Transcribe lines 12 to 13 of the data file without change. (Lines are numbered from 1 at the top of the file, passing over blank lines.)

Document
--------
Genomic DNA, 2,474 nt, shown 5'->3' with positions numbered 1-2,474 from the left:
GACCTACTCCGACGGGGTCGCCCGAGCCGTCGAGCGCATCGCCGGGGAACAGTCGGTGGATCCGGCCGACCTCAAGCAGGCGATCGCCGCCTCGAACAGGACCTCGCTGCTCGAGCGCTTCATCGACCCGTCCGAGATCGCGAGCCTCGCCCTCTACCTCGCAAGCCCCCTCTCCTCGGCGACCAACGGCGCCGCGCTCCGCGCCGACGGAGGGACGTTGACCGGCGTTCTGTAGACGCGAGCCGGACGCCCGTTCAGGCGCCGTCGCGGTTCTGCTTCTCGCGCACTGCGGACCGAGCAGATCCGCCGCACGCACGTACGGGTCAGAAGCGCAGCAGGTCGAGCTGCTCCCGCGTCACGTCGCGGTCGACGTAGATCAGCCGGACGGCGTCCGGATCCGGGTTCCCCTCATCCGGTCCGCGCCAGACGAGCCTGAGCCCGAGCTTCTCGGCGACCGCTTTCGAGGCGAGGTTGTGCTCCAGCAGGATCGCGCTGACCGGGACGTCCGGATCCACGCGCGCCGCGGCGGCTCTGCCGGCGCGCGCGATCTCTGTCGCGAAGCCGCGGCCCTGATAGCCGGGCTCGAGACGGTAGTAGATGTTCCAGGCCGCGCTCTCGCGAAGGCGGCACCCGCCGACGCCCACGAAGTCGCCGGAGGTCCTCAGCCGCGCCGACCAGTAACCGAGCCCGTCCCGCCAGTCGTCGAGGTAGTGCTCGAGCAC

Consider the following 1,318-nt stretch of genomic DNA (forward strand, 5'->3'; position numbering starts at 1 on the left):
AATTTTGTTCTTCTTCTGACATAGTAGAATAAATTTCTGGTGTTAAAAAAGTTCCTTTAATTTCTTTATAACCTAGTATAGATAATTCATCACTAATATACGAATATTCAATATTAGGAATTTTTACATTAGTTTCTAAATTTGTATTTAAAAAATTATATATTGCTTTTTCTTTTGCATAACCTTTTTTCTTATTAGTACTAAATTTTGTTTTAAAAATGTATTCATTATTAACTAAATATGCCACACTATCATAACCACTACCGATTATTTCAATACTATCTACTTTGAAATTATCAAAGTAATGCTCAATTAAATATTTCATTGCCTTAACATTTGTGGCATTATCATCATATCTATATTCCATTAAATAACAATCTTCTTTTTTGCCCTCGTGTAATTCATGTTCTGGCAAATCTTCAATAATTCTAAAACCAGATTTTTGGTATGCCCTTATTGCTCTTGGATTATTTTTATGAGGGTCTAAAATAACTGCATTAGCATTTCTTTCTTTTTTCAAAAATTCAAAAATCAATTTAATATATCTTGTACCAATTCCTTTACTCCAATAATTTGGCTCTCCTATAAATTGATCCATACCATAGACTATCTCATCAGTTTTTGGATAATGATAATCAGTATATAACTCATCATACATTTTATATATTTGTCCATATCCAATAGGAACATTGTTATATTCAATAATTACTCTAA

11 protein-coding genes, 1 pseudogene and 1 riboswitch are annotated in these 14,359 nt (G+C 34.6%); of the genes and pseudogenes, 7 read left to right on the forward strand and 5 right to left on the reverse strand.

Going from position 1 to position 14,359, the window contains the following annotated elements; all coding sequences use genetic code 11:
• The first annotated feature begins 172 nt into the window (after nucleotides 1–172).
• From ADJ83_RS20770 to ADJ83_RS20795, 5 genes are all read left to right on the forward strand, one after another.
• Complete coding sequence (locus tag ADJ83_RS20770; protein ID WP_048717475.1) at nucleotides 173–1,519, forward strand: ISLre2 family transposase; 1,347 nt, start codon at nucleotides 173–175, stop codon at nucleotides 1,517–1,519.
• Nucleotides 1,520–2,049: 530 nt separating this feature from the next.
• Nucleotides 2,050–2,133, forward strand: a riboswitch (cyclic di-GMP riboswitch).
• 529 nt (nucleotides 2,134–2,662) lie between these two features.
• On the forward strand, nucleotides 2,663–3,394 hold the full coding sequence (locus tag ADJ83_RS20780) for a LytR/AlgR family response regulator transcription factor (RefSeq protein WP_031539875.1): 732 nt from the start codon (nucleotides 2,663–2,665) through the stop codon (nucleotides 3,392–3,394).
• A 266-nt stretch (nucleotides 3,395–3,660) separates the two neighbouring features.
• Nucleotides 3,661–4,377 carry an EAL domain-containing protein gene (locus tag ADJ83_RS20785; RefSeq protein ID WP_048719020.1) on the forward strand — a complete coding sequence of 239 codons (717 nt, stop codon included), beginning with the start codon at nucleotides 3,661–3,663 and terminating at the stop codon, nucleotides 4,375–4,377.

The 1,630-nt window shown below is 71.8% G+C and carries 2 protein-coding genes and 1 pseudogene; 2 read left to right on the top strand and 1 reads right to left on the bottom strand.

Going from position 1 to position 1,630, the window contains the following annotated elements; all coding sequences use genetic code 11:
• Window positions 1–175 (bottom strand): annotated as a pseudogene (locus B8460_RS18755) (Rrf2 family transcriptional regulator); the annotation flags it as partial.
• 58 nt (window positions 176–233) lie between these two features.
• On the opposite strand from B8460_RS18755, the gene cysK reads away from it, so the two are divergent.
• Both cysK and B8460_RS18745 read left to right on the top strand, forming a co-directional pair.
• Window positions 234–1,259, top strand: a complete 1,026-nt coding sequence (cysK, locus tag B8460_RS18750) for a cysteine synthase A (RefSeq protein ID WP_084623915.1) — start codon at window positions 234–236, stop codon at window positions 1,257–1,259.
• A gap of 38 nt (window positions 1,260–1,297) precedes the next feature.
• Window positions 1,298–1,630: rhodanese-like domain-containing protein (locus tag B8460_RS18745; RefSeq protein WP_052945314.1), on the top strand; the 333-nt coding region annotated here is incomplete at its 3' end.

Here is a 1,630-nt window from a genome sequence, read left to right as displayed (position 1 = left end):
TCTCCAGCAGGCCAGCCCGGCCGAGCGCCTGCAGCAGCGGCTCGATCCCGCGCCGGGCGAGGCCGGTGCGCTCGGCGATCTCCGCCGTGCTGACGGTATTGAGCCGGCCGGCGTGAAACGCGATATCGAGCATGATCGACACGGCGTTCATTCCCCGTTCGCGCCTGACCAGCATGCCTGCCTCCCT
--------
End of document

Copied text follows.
• 529 nt (nucleotides 2,134–2,662) lie between these two features.
• On the forward strand, nucleotides 2,663–3,394 hold the full coding sequence (locus tag ADJ83_RS20780) for a LytR/AlgR family response regulator transcription factor (RefSeq protein WP_031539875.1): 732 nt from the start codon (nucleotides 2,663–2,665) through the stop codon (nucleotides 3,392–3,394).